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Chapter Four
An Era of Change
1913-1929




1885 capitol

West Virginia Capitol, 1885-1921

hatfield newspaper

Front page, Charleston Mail, March 4, 1913

hatfield

Governor Henry D. Hatfield

inaugural program

Hatfield's Inaugural Program

Beginning with a customary inaugural parade, Henry D. Hatfield became governor of West Virginia on March 4, 1913. The procession, headed by Adjutant General Charles D. Elliott and mounted staff, included the Cog City Band of Charleston, a battalion of the National Guard, and state and city officials. A first for a gubernatorial inauguration, the officials rode in automobiles rather than carriages, Governor Glasscock and Dr. Hatfield riding in the first automobile. A group of Greek residents of Charleston marched at the end of the parade, carrying the national flags of the United States and Greece. The group processed along Capitol Street to Kanawha, east to Morris, north to Washington, and back to the beginning.

Hatfield's inaugural committee had sent out a reported 10,000 invitations and arranged special rates with most rail carriers, and the streets and area surrounding the capitol were filled with thousands of cheering spectators. Once the processional party reached the platform, the formal part of the inauguration was conducted, with invocation, remarks by Governor Glasscock and former governors MacCorkle, White, and Fleming, Hatfield's inaugural address, and the oath of office, administered by Judge George Poffenbarger of the Supreme Court. An informal reception followed.

“Shortly after the noon hour today, in front of the Capitol, in the presence of perhaps the largest crowd that had ever assembled on a similar occasion, and in spite of cloudy and murky weather, Dr. Henry Drury Hatfield, of McDowell county, was inaugurated the fourteenth governor of West Virginia. The scene had a gala setting. On the stand, which had the decorated capitol walls as a background, there was an array of chivalry and beauty, gay in color and harmony, which was relieved only by the more sober costumes of the state officials and judges of the supreme court. The stand was reserved for the state officials, the ex-governors, the governor's staff and former members of former staffs, the members of the supreme court of appeals, and lastly but not the least in number, importance or evidence, the ladies of the officials and their friends." Charleston Mail, March 4, 1913

“"His reception all along the line . . . was such as to show that the people of this State highly respect him, and must have resembled in a way the tri[u]mphal march of old Julius Caesar to Rome following a victorious campaign, and Napoleon into Paris following a conquest of the armies of many nations." Charleston Mail, March 4, 1913

armory

1913 Armory. Postcard Collection

Hatfield's inaugural activities provided another first: the inaugural ball, formal reception, and supper were not held in the capitol building. Instead, they were held in the recently constructed armory building that stood less than a block away. H. Beckenstein provided an orchestra of local musicians for the evening, which was trumpeted by the Charleston Mail as a "brilliant inaugural success."

charleston map

cornwell

Governor John J. Cornwell

In 1917, for only the second time since West Virginia became a state, the date when the new governor was to take office fell on a Sunday. Although the record for Governor Matthew's inauguration in 1877 gives no indication that he took the oath of office prior to the formal ceremonies on March 5, John J. Cornwell took the his oath at 12:08 p.m. on March 4, 1917, in the parlor of the Ruffner Hotel. A small group of people, including his wife Edna and mother Mary, witnessed the ceremony.
ruffner

Ruffner Hotel.
Postcard Collection

inaugural program

Inaugural Program for Governor Cornwell.
Sc2003-136

Plans for Cornwell's formal inauguration on March 5 included a parade and addresses from the five living former governors (Fleming, MacCorkle, Atkinson, White, and Glasscock). However, two days of snow and rain forced cancellation of the parade. The speakers' stand in front of the capitol was covered with more than six inches of snow, and ceremonies were moved to the House of Delegates. Former governor Aretas Brooks Fleming was unable to attend due to ill health. Two of the incoming state officials were ill and also unable to attend: State Treasurer William S. Johnson was in the hospital and had taken his oath on Saturday, while Attorney General Edwin T. England was sick at the Kanawha Hotel.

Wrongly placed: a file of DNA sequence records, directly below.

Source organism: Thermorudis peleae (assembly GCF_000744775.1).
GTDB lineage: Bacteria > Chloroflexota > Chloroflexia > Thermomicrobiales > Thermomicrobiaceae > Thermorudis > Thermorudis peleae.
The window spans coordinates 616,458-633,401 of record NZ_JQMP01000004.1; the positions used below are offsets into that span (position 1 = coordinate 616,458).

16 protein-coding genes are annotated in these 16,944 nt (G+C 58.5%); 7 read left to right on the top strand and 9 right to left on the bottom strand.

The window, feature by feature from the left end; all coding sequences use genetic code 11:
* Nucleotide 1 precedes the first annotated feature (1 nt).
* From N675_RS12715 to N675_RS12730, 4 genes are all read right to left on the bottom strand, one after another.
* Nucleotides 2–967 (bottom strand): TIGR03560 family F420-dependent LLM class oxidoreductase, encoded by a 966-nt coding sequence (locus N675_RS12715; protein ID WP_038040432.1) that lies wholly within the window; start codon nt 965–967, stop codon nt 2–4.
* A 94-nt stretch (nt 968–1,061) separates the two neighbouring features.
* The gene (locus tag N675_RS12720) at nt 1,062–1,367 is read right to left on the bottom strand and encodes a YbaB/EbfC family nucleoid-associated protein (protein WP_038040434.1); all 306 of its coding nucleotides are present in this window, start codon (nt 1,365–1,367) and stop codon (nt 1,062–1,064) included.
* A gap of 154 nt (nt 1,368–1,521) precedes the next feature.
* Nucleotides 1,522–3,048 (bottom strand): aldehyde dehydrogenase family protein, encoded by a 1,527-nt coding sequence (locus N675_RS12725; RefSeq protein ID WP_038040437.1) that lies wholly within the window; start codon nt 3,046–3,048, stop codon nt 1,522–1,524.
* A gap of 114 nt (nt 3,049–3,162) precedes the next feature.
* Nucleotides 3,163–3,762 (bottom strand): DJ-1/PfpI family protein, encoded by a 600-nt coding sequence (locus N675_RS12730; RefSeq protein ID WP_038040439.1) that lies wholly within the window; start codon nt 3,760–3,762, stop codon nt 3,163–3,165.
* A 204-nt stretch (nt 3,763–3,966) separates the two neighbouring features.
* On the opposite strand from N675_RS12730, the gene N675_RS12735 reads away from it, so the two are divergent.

William MacCorkle, the last Democrat to occupy the governor's office before Cornwell, served as master of ceremonies for the occasion. Cornwell gave his inaugural address after taking the oath of office a second time. Other officials were sworn in following Cornwell's speech, and an informal reception was held in the House. The armory once again served as the venue for the formal reception and ball in the evening. Harry Froelich provided the orchestra. A buffet supper was served at midnight.

John J. Cornwell's inauguration was the last held in the building that had served as state capitol since 1885.

capitol ruins

Ruins of West Virginia's capitol, 1921

“I want to express my deep regret over the burning of the state capitol. On the walls of the capitol hung portraits of the governors of the state.

Outstanding among these was one portrait particularly beautiful. The picture itself was attractively finished. The picture was beautiful--not the original. The subject was the youngest governor ever inducted into office, but if the artist would paint his picture today, he would have only to use white paint instead of red.

These portraits were destroyed in the fire. The handsomest picture was lost--a thing of beauty gone." Ex-governor A. B. White's remarks at Morgan's inauguration on MacCorkle's portrait. Charleston Gazette, March 5, 1921

On January 3, 1921, two months before Ephraim F. Morgan would be inaugurated as the state's sixteenth governor, West Virginia's capitol burned. Morgan's inauguration on March 4 had to be held elsewhere, and the armory was used for nearly all the inaugural activities.

invitation

Invitation to Morgan's inauguration

morgan

Governor Ephraim F. Morgan

morgan program

Morgan's Inaugural Program. Sc2003-0136

armory

1913 Armory. Postcard Collection

On March 4, approximately 4,000 people congregated inside the armory for Morgan's inauguration. The ceiling was covered with blue satin with gold stars; flags and streamers interwoven with rhododendron decorated the room. The Rev. D. L. Ash of Huntington gave the invocation, and Frank Kincheloe, secretary of the Board of Control and a local musician, led the singing of "America." As Judge Harold Ritz administered the oath to Morgan, "moving picture men" took pictures. Plans had called for ex-governors Fleming, Atkinson, MacCorkle, Glasscock, and Hatfield to participate, but only MacCorkle was present. Former governor Albert B. White served as master of ceremonies, and Governor Cornwell introduced his successor. After Ephraim Morgan delivered his inaugural address, and the formalities concluded, he and his wife Alma walked to the steps of the governor's mansion, where their pictures were taken by photographers. An informal reception was held at the Ruffner Hotel. The formal reception and ball were held at the armory that evening.